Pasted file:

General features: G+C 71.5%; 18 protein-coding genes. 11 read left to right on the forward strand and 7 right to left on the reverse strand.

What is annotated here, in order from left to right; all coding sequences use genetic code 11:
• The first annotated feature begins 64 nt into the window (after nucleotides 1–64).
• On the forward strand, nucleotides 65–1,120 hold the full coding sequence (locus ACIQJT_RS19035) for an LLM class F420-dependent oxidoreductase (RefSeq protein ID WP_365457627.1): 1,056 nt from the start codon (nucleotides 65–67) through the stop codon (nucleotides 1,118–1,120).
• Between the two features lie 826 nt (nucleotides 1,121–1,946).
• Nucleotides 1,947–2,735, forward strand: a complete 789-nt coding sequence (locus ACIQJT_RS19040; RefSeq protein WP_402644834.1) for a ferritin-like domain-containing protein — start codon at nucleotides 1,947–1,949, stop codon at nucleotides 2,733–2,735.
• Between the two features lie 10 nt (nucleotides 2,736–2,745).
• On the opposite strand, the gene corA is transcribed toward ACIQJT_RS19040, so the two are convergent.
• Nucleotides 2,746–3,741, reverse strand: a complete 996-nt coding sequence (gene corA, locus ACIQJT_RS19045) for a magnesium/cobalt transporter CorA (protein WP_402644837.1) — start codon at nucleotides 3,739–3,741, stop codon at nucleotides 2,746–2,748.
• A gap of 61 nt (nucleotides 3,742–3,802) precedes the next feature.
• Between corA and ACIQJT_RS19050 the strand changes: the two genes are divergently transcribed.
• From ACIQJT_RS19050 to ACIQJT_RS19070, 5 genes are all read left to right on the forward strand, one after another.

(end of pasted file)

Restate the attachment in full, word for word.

General features: G+C 71.5%; 18 protein-coding genes. 11 read left to right on the forward strand and 7 right to left on the reverse strand.

What is annotated here, in order from left to right; all coding sequences use genetic code 11:
• The first annotated feature begins 64 nt into the window (after nucleotides 1–64).
• On the forward strand, nucleotides 65–1,120 hold the full coding sequence (locus ACIQJT_RS19035) for an LLM class F420-dependent oxidoreductase (RefSeq protein ID WP_365457627.1): 1,056 nt from the start codon (nucleotides 65–67) through the stop codon (nucleotides 1,118–1,120).
• Between the two features lie 826 nt (nucleotides 1,121–1,946).
• Nucleotides 1,947–2,735, forward strand: a complete 789-nt coding sequence (locus ACIQJT_RS19040; RefSeq protein WP_402644834.1) for a ferritin-like domain-containing protein — start codon at nucleotides 1,947–1,949, stop codon at nucleotides 2,733–2,735.
• Between the two features lie 10 nt (nucleotides 2,736–2,745).
• On the opposite strand, the gene corA is transcribed toward ACIQJT_RS19040, so the two are convergent.
• Nucleotides 2,746–3,741, reverse strand: a complete 996-nt coding sequence (gene corA, locus ACIQJT_RS19045) for a magnesium/cobalt transporter CorA (protein WP_402644837.1) — start codon at nucleotides 3,739–3,741, stop codon at nucleotides 2,746–2,748.
• A gap of 61 nt (nucleotides 3,742–3,802) precedes the next feature.
• Between corA and ACIQJT_RS19050 the strand changes: the two genes are divergently transcribed.
• From ACIQJT_RS19050 to ACIQJT_RS19070, 5 genes are all read left to right on the forward strand, one after another.